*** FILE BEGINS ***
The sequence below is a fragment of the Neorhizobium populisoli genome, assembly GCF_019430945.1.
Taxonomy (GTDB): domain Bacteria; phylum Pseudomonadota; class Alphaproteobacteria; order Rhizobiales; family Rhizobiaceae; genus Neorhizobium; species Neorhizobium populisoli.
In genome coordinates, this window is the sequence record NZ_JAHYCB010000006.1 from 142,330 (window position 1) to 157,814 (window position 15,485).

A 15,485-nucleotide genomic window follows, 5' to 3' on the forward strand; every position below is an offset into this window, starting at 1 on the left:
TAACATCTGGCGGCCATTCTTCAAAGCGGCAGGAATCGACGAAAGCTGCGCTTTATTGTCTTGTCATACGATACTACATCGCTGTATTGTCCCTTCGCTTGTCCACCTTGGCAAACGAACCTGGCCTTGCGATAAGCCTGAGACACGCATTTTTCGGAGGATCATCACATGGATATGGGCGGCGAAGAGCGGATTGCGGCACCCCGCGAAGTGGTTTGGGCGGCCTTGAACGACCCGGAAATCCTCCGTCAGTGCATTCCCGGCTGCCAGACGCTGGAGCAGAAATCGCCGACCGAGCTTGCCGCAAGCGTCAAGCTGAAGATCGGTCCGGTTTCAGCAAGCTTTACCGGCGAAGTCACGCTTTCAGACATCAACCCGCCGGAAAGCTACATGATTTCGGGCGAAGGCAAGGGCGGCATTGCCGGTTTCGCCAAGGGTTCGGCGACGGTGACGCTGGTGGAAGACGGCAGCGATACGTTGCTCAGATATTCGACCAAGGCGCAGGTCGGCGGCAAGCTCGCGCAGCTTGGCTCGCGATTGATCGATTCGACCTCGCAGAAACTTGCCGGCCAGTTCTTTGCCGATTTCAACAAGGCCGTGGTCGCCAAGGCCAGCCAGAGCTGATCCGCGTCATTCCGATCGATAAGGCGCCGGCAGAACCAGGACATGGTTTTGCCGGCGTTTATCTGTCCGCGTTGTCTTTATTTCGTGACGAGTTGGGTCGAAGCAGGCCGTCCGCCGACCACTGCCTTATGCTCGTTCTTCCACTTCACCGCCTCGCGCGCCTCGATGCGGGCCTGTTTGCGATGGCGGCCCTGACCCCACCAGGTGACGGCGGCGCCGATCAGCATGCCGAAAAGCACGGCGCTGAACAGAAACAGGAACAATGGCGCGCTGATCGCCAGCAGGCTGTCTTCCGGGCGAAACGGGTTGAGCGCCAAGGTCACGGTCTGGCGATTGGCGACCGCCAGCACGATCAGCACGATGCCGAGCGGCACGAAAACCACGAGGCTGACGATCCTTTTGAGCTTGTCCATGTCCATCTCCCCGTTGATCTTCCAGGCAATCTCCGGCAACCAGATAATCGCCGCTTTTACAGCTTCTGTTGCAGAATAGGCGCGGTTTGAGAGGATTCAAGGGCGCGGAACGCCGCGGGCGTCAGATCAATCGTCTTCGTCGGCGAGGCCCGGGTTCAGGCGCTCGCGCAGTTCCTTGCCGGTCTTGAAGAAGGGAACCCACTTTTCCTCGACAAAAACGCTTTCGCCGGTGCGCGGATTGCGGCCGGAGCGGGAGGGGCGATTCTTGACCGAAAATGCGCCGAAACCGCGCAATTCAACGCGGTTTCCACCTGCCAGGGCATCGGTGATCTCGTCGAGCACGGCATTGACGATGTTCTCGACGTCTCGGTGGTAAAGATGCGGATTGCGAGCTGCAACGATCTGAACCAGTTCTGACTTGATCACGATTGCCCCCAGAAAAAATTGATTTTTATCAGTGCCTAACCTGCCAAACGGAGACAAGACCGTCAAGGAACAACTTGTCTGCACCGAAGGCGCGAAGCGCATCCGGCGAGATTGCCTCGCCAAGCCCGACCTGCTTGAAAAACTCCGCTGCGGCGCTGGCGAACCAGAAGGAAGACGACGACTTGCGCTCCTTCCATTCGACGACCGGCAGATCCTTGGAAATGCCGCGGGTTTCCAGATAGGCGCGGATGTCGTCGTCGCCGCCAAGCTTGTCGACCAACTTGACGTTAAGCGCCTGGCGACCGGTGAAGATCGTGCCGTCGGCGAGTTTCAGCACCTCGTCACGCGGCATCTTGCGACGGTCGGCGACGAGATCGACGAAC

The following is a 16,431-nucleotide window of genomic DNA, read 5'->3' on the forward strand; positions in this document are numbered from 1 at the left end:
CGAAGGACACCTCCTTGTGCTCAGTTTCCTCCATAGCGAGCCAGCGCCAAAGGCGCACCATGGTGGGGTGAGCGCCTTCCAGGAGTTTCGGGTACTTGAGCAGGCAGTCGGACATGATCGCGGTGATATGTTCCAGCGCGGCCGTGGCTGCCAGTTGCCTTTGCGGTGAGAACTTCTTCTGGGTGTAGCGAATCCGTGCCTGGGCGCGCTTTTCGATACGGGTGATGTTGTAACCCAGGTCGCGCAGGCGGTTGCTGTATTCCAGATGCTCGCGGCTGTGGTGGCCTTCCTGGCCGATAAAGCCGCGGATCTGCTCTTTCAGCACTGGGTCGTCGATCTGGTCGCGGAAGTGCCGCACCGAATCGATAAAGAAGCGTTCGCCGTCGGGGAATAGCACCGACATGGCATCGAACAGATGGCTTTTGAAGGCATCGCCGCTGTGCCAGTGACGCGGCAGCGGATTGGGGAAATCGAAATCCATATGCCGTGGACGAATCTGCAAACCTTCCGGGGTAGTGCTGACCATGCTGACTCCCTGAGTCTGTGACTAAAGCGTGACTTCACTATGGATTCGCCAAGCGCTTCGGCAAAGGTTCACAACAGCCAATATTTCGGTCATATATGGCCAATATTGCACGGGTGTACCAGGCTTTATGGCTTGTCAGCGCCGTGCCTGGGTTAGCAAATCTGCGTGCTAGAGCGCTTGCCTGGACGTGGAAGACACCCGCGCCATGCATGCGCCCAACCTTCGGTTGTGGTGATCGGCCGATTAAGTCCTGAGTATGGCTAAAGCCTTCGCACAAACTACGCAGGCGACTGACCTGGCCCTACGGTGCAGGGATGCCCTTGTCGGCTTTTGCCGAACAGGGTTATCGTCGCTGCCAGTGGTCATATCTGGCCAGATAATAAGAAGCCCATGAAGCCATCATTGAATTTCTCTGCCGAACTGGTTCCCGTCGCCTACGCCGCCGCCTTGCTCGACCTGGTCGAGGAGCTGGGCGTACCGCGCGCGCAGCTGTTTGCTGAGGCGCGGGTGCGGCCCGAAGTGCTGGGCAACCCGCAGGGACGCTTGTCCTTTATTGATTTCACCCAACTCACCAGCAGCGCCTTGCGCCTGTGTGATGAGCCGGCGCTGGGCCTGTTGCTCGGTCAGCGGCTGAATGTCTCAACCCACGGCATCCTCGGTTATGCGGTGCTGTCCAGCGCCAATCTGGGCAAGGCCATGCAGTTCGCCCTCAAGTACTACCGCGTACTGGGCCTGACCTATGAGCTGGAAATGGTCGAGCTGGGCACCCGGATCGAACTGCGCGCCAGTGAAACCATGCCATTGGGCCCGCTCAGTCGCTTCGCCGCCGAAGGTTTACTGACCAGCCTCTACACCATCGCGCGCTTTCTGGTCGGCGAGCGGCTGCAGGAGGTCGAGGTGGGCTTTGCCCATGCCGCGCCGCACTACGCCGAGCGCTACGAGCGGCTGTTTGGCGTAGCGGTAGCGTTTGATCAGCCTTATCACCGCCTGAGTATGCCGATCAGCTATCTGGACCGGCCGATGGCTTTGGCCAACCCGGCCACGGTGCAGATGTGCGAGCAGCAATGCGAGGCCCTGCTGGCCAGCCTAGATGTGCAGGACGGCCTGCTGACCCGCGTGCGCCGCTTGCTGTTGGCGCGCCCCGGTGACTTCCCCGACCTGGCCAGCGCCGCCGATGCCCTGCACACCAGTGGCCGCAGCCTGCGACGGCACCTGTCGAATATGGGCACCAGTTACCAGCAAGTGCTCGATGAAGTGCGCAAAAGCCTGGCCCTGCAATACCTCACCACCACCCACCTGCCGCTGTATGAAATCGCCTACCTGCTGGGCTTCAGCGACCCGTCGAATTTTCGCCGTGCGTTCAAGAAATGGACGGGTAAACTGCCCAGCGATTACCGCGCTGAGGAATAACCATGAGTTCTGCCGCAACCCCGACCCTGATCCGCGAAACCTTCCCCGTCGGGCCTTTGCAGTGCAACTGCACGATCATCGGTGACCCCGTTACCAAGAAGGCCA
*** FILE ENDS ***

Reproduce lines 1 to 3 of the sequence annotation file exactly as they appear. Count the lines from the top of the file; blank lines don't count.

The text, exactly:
The sequence below is a fragment of the Neorhizobium populisoli genome, assembly GCF_019430945.1.
Taxonomy (GTDB): domain Bacteria; phylum Pseudomonadota; class Alphaproteobacteria; order Rhizobiales; family Rhizobiaceae; genus Neorhizobium; species Neorhizobium populisoli.
In genome coordinates, this window is the sequence record NZ_JAHYCB010000006.1 from 142,330 (window position 1) to 157,814 (window position 15,485).